The three Carney brothers who make up Pontiak
developed the material on their latest album, Innocence
(Thrill Jockey), not by creating minimal melodies from fuzzed-out, churning hard-rock grooves like usual but rather by starting with the vocals—the change is especially obvious on the surprisingly mellow midsection of the album. Lyrical introspection a la Pink Floyd haunts the organ-soaked “It’s the Greatest,” and the stately folk-rock of Bob Dylan colors the sorrowful acoustic ballad “Wildfires,”
whose harmony singing is as tight-knit as the brothers’ deep, steady grooves. The music still has those deep pockets, even on the more restrained tunes—they’re most pronounced on the thick, heavy title track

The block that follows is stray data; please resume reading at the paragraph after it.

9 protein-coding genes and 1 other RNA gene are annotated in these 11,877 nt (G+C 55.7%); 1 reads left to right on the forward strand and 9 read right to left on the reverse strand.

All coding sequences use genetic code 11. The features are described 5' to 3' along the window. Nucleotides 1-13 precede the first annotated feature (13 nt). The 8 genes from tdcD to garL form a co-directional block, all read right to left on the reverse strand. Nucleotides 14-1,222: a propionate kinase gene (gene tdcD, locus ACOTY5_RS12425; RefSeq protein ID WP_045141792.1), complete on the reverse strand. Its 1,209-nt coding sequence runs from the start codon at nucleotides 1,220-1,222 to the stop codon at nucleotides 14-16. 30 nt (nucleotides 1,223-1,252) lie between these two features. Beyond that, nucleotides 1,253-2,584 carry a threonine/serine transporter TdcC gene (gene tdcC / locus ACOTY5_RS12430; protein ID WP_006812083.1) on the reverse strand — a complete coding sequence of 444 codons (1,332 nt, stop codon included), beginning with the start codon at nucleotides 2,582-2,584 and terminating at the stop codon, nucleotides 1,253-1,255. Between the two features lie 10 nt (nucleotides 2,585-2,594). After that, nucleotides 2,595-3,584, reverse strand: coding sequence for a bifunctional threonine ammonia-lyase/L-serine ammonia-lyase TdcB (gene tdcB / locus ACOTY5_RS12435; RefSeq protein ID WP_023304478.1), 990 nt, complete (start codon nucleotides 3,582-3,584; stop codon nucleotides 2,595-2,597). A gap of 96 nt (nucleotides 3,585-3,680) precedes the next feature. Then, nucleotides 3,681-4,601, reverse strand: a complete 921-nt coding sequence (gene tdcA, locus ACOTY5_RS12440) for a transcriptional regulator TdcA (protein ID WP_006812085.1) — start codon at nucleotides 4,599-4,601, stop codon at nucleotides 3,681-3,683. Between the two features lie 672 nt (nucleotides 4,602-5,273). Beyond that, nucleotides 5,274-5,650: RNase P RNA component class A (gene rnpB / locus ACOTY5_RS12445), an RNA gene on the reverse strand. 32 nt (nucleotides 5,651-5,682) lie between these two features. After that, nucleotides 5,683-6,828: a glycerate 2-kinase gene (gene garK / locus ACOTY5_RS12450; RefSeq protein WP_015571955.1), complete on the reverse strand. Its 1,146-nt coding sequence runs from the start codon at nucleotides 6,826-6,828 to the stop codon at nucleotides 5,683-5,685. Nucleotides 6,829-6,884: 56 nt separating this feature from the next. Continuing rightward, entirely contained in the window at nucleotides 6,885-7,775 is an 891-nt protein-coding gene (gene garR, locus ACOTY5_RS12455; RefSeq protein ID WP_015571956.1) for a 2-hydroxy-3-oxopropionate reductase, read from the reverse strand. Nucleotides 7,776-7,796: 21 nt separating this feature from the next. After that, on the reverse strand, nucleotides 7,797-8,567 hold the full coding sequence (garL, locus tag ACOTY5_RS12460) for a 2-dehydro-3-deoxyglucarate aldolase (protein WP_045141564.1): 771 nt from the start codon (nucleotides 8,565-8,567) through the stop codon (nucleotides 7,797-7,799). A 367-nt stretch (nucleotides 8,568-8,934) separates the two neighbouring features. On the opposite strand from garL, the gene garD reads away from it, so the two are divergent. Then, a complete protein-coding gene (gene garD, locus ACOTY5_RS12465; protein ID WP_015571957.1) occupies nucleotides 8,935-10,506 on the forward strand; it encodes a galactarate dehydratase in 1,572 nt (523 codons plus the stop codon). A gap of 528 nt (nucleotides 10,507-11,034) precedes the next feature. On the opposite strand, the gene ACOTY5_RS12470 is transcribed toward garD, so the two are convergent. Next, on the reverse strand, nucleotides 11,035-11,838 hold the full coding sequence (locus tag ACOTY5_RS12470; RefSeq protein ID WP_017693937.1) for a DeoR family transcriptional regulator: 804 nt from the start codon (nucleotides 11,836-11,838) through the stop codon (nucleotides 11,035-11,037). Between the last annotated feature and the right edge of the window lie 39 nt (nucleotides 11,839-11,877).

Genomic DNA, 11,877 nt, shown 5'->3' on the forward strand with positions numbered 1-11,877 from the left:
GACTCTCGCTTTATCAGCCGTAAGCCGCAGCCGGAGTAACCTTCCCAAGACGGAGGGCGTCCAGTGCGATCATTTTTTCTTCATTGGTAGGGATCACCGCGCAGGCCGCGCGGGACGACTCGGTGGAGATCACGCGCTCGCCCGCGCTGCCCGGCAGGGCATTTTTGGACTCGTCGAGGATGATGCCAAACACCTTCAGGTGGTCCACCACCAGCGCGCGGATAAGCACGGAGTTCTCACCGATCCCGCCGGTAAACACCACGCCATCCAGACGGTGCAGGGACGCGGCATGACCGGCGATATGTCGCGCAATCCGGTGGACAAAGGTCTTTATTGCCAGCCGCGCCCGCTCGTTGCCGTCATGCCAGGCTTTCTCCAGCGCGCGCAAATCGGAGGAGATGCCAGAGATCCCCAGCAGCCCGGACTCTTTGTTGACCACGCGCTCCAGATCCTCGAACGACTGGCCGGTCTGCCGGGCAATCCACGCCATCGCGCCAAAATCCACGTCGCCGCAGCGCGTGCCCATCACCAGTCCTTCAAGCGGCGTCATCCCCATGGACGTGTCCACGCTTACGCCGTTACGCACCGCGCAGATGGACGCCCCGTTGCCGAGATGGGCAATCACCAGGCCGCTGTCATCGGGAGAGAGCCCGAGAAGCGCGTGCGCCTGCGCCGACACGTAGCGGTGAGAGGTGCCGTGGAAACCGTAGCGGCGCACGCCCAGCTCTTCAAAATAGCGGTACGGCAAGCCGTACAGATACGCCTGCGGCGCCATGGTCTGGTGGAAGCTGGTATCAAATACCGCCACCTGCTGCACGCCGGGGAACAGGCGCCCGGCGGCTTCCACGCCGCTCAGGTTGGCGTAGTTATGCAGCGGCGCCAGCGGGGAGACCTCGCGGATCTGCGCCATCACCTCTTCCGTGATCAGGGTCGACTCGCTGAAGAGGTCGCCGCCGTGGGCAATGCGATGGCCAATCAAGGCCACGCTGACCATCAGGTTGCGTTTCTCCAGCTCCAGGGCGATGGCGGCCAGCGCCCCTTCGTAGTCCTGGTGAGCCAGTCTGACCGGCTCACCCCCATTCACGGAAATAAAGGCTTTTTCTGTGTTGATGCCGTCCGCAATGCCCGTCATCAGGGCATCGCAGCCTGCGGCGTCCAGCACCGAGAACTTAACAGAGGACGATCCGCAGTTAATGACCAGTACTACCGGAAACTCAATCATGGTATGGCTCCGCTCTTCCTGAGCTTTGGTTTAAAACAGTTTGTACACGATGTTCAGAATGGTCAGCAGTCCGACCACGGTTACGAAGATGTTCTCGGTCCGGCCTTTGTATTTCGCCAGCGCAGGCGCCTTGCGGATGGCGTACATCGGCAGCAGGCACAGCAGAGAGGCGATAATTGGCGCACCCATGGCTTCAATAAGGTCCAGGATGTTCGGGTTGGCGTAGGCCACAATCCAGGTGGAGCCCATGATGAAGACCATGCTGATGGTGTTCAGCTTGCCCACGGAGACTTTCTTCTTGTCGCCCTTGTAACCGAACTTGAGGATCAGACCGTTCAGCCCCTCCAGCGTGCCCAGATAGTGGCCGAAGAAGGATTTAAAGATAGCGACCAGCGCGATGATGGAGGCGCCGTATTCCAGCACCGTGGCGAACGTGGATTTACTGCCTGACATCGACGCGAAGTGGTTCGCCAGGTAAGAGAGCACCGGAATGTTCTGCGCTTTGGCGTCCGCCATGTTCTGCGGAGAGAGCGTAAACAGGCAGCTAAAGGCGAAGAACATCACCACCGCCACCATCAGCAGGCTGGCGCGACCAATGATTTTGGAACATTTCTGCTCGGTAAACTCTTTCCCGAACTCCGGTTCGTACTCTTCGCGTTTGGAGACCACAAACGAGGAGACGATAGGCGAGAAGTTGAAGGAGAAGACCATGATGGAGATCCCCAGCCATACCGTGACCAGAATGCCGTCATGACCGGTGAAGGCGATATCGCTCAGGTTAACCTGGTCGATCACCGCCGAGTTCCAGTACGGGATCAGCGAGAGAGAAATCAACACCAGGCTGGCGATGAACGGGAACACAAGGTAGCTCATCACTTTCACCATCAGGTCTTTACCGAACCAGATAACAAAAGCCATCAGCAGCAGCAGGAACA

, on the Wipers-like “Ghosts,” and on “Beings of the Rarest,” which partakes of Black Sabbath sludge. Pontiak unload their weapons efficiently on Innocence
—its 11 concise tracks last just 33 minutes, making it one of those rare albums that leave me wanting more. With any luck I’ll get it when the brothers crank it up onstage. —Peter Margasak Old Baby and Darling open.